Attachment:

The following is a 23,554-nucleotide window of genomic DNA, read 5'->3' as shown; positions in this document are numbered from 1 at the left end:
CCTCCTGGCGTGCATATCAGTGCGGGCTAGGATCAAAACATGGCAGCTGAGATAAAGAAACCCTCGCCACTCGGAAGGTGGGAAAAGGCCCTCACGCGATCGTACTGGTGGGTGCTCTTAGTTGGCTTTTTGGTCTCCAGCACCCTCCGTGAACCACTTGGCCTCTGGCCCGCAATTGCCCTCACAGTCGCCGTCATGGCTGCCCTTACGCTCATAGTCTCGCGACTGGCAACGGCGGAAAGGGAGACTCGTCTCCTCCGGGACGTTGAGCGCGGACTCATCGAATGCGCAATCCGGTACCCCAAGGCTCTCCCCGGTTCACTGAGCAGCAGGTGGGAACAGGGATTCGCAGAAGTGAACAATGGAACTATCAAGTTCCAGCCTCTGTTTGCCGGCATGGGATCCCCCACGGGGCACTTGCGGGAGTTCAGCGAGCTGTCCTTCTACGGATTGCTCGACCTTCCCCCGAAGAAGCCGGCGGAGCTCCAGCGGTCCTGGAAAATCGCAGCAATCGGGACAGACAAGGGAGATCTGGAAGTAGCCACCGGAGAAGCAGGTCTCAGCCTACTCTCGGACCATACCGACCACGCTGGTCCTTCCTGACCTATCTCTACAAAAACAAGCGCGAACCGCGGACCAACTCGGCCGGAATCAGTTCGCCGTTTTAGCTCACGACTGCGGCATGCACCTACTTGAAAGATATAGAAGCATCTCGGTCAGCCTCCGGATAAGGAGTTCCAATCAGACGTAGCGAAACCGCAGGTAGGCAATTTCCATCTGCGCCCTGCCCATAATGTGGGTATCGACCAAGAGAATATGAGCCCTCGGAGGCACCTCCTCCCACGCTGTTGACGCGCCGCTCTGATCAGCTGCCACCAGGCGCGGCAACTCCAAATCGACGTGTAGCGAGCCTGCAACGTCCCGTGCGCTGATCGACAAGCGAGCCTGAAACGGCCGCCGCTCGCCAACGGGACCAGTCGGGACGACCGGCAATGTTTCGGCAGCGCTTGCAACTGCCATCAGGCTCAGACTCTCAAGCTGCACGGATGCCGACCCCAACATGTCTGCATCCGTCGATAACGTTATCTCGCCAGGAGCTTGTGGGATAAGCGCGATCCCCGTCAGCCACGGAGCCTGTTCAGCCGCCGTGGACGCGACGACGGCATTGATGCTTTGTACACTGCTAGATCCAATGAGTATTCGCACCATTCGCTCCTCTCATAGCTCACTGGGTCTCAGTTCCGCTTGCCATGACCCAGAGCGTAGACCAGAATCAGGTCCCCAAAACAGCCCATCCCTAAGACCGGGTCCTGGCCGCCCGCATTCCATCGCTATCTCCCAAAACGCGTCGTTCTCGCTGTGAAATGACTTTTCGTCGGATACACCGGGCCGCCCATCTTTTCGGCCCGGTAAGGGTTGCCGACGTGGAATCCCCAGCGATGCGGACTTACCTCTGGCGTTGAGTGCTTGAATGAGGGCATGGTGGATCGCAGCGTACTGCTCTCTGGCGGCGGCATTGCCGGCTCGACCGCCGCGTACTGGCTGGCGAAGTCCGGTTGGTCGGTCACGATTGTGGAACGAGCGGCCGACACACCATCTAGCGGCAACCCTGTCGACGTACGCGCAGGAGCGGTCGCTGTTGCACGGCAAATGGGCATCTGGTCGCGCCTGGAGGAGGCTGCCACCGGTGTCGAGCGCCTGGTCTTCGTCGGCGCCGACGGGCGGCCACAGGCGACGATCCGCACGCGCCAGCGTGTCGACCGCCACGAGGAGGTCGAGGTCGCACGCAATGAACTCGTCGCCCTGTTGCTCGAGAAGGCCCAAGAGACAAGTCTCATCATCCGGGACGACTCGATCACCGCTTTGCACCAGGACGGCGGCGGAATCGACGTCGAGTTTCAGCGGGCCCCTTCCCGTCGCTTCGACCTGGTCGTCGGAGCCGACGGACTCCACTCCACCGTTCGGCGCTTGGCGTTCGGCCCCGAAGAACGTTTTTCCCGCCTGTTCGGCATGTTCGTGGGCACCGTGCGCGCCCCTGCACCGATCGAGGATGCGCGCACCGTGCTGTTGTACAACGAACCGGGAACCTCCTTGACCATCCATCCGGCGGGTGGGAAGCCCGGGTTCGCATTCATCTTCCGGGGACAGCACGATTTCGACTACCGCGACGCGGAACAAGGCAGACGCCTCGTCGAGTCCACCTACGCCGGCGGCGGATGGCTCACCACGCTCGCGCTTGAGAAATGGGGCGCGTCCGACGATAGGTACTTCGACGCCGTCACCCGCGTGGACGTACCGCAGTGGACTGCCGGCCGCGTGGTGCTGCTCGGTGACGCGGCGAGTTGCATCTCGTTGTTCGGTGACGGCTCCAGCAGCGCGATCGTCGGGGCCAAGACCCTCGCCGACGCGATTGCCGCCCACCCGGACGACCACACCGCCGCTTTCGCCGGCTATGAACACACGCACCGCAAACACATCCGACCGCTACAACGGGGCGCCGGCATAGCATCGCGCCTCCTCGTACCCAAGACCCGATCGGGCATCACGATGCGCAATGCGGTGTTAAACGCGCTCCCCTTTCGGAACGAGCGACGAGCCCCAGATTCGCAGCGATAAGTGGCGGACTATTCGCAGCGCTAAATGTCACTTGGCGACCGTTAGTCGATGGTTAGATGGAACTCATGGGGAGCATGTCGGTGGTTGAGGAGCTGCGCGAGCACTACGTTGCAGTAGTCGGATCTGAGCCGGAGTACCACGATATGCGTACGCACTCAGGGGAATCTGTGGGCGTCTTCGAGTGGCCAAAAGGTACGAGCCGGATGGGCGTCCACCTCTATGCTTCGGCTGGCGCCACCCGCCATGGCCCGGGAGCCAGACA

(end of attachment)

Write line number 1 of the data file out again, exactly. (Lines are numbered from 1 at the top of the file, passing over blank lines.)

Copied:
The following is a 23,554-nucleotide window of genomic DNA, read 5'->3' as shown; positions in this document are numbered from 1 at the left end: